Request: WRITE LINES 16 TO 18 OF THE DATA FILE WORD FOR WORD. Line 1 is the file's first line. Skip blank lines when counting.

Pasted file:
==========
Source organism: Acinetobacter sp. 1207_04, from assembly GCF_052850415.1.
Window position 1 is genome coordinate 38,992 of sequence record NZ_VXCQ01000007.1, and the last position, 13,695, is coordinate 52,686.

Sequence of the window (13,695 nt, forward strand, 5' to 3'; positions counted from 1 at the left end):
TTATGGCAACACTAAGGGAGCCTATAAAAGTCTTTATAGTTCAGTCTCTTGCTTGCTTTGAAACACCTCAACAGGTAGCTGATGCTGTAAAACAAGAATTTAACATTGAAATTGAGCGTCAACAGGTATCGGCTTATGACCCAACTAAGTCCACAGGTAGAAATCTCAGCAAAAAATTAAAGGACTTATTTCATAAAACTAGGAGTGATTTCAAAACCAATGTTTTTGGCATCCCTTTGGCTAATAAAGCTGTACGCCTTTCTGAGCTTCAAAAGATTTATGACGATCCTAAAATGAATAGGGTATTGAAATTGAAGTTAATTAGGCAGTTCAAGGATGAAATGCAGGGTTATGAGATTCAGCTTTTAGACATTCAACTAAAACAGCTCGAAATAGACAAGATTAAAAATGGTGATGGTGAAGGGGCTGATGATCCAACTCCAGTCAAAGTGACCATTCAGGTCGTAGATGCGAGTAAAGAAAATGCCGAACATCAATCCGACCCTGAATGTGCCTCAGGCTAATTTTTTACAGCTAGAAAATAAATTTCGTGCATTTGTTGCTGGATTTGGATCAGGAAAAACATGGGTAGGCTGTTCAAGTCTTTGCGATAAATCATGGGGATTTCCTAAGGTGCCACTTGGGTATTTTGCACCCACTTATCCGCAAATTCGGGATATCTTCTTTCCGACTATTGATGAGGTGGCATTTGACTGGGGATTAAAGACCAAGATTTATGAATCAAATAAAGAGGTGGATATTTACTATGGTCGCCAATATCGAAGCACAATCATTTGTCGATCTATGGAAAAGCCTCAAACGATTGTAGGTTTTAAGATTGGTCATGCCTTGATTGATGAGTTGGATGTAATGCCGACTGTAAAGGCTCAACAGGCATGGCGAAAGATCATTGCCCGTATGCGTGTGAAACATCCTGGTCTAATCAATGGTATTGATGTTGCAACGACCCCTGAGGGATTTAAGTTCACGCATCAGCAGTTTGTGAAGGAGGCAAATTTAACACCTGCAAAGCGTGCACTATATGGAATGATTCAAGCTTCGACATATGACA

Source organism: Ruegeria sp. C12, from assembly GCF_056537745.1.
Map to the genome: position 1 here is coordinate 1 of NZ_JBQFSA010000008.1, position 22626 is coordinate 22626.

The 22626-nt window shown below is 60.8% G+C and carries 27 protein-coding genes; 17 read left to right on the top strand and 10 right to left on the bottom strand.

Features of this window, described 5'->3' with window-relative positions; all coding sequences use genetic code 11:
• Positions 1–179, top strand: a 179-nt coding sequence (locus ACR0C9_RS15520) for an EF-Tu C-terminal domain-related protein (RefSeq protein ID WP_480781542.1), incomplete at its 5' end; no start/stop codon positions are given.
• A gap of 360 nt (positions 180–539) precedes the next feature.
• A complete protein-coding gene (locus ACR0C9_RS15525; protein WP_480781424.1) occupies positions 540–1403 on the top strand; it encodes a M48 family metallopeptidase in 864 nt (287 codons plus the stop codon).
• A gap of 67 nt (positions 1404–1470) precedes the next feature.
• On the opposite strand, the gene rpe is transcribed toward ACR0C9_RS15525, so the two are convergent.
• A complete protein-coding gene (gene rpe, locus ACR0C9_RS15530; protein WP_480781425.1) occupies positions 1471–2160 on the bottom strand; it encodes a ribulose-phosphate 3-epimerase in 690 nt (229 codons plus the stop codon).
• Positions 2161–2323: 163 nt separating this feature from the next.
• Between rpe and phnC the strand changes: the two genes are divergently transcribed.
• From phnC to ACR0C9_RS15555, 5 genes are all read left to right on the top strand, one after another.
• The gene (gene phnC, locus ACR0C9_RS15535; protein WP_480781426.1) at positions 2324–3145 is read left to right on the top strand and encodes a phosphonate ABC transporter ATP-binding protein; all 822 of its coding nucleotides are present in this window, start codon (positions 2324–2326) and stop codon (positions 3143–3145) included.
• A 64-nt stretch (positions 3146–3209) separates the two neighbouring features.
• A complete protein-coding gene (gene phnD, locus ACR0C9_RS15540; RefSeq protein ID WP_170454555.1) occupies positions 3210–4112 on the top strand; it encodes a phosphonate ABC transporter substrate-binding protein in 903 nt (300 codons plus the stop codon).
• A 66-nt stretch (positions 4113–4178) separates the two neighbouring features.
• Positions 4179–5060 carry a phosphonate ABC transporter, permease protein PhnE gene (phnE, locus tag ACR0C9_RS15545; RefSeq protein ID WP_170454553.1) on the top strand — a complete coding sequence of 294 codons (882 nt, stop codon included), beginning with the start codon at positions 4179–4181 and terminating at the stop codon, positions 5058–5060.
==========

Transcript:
• Between rpe and phnC the strand changes: the two genes are divergently transcribed.
• From phnC to ACR0C9_RS15555, 5 genes are all read left to right on the top strand, one after another.
• The gene (gene phnC, locus ACR0C9_RS15535; protein WP_480781426.1) at positions 2324–3145 is read left to right on the top strand and encodes a phosphonate ABC transporter ATP-binding protein; all 822 of its coding nucleotides are present in this window, start codon (positions 2324–2326) and stop codon (positions 3143–3145) included.